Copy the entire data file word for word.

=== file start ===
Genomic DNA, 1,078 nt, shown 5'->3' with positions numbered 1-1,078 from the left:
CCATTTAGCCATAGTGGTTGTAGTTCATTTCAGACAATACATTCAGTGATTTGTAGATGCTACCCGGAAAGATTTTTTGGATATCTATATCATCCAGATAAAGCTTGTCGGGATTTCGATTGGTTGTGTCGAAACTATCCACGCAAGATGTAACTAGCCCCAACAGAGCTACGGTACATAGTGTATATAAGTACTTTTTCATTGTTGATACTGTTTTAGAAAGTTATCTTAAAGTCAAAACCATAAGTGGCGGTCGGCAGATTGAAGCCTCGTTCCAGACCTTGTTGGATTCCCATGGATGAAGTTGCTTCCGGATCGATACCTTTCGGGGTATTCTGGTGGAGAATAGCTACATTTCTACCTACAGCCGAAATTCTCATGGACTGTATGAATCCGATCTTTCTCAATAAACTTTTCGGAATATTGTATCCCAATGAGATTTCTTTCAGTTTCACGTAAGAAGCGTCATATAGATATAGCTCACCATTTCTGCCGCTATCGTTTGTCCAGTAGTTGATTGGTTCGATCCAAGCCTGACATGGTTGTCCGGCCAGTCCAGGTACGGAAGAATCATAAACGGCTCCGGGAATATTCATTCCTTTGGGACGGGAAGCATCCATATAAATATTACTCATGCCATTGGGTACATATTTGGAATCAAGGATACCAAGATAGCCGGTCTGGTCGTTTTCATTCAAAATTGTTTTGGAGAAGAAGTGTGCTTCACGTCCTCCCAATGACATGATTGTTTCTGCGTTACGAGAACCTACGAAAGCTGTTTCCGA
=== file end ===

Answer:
Genomic DNA, 1,078 nt, shown 5'->3' with positions numbered 1-1,078 from the left:
CCATTTAGCCATAGTGGTTGTAGTTCATTTCAGACAATACATTCAGTGATTTGTAGATGCTACCCGGAAAGATTTTTTGGATATCTATATCATCCAGATAAAGCTTGTCGGGATTTCGATTGGTTGTGTCGAAACTATCCACGCAAGATGTAACTAGCCCCAACAGAGCTACGGTACATAGTGTATATAAGTACTTTTTCATTGTTGATACTGTTTTAGAAAGTTATCTTAAAGTCAAAACCATAAGTGGCGGTCGGCAGATTGAAGCCTCGTTCCAGACCTTGTTGGATTCCCATGGATGAAGTTGCTTCCGGATCGATACCTTTCGGGGTATTCTGGTGGAGAATAGCTACATTTCTACCTACAGCCGAAATTCTCATGGACTGTATGAATCCGATCTTTCTCAATAAACTTTTCGGAATATTGTATCCCAATGAGATTTCTTTCAGTTTCACGTAAGAAGCGTCATATAGATATAGCTCACCATTTCTGCCGCTATCGTTTGTCCAGTAGTTGATTGGTTCGATCCAAGCCTGACATGGTTGTCCGGCCAGTCCAGGTACGGAAGAATCATAAACGGCTCCGGGAATATTCATTCCTTTGGGACGGGAAGCATCCATATAAATATTACTCATGCCATTGGGTACATATTTGGAATCAAGGATACCAAGATAGCCGGTCTGGTCGTTTTCATTCAAAATTGTTTTGGAGAAGAAGTGTGCTTCACGTCCTCCCAATGACATGATTGTTTCTGCGTTACGAGAACCTACGAAAGCTGTTTCCGA